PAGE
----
The news will do little to discourage speculation about a cover-up, with Beijing facing widespread criticism for a perceived lack of transparency, not least by US President Donald Trump. Wuhan’s prevention and control taskforce increased the death toll from 2,579 to 3,869, with the updated figures issued after weeks of scepticism. The numbers coming out of China have contrasted sharply with those of other countries including Mr Trump’s USA, Italy, Spain and the UK, where death tolls have soared past 10,000.
Every loss of life during the epidemic is not just a source of sorrow for their family, but the city as well
The taskforce gave a list of reasons for the revision, including the number of patients unable to reach hospitals, late, mistaken or double reporting, as well as difficulty linking information reported from private hospitals, temporary hospitals and other medical institutions that handled patients.
It said: “Life and the people are paramount.
“Every loss of life during the epidemic is not just a source of sorrow for their family, but the city as well.
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“We would like to send our sincere sympathies to the family members of those who died during the epidemic, as well as our comrades and medical staff who sacrificed their lives.”
Suspicions have been fuelled by images of long queues of family members waiting to collect ashes of victims and reports of thousands of empty urns stacked at a single funeral home.
State broadcaster CGTN quoted an unidentified Wuhan official as saying: “In the early stage, due to limited hospital capacity and the shortage of medical staff, a few medical institutions failed to connect with local disease control and prevention systems in a timely manner, which resulted in delayed reporting of confirmed cases and some failures to count patients accurately.”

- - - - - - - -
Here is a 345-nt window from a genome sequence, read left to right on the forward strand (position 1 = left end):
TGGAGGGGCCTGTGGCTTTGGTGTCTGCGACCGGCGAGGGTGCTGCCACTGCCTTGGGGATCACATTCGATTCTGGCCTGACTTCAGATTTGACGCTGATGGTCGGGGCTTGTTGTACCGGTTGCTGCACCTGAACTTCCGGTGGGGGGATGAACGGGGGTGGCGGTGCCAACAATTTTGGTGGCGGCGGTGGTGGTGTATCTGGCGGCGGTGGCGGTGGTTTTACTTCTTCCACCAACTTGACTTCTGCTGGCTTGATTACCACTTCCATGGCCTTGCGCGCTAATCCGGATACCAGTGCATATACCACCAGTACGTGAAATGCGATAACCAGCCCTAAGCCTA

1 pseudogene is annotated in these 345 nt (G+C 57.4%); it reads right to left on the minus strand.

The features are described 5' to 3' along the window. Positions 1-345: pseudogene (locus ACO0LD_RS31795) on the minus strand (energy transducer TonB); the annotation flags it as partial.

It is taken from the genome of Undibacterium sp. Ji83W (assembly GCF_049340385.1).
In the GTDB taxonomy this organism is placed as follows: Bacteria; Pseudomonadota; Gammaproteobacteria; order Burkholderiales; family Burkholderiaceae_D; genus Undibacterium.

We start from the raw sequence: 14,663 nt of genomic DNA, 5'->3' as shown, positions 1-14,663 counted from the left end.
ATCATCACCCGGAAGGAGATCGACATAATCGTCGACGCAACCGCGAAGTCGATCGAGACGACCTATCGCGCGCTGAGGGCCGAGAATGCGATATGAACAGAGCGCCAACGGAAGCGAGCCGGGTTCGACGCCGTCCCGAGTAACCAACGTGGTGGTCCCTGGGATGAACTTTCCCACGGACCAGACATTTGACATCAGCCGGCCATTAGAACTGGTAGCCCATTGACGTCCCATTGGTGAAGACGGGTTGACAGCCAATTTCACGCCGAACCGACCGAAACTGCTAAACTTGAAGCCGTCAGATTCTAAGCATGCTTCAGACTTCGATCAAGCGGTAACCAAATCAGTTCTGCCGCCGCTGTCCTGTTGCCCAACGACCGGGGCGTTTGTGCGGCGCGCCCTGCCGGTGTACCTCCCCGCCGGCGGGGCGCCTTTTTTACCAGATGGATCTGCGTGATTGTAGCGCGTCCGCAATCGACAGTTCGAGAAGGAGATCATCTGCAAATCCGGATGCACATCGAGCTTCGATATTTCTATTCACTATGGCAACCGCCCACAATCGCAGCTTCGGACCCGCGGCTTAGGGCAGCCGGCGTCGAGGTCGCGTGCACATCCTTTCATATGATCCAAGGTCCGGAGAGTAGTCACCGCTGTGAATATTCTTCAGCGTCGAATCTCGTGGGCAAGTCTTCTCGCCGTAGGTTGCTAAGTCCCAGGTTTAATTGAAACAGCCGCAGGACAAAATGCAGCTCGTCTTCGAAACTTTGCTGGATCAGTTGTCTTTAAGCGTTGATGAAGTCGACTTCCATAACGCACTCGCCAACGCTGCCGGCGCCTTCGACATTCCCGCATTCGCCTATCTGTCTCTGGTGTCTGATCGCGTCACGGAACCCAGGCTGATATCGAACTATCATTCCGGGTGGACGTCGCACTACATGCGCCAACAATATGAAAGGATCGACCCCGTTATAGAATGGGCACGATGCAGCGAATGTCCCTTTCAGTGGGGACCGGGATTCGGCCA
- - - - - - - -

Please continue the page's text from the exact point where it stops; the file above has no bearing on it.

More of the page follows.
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Mr Trump on Wednesday expressed doubts about the country’s previously declared death toll of about 3,000.
He said: “Do you really believe those numbers in this vast country called China, and that they have a certain number of cases and a certain number of deaths; does anybody really believe that?”
Some experts however believe fatality numbers in many other countries likewise undercount the real death toll due to people who have died from COVID-19 without being tested or presenting at hospitals.
The number of total cases in Wuhan, a city of 11 million people, was revised up slightly by 325, taking the total to 50,333 or about 60 percent of mainland China’s total.
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Doctors and government officials in Wuhan have been repeatedly questioned about the accuracy of the death toll by journalists on government-arranged trips.
Some of those officials acknowledged that people may have died without being counted in the chaotic early days of the outbreak, before testing was widely available.
Speaking on April 12, Wang Xinghuan, head of one of two field hospitals built for the outbreak, told reporters: “There couldn’t have been many because that was a very short period.”
Worldwide COVID-19 deaths
He stressed that he was not speaking for the government.
Before the revised Wuhan numbers were released, China said it had recorded 26 new cases of the coronavirus in the mainland on Thursday, down from 46 cases a day earlier, according to the National Health Commission.
The announcement brought the total number of cases in mainland China to 82,367.
Of the new cases, 15 were imported infections, the lowest since March 17.
The remaining 11 confirmed cases were locally transmitted infections, down from 12 a day earlier.
The number of new asymptomatic cases increased to 66 from 64 a day earlier.
China does not include patients with no clinical symptoms such as a cough or a fever in its tally of confirmed cases. No new deaths were reported.
Worldwide, more than 2.14 million people have been reported to be infected by the novel coronavirus globally and 143,744 have died.
(Additional reporting by Rachel Russell)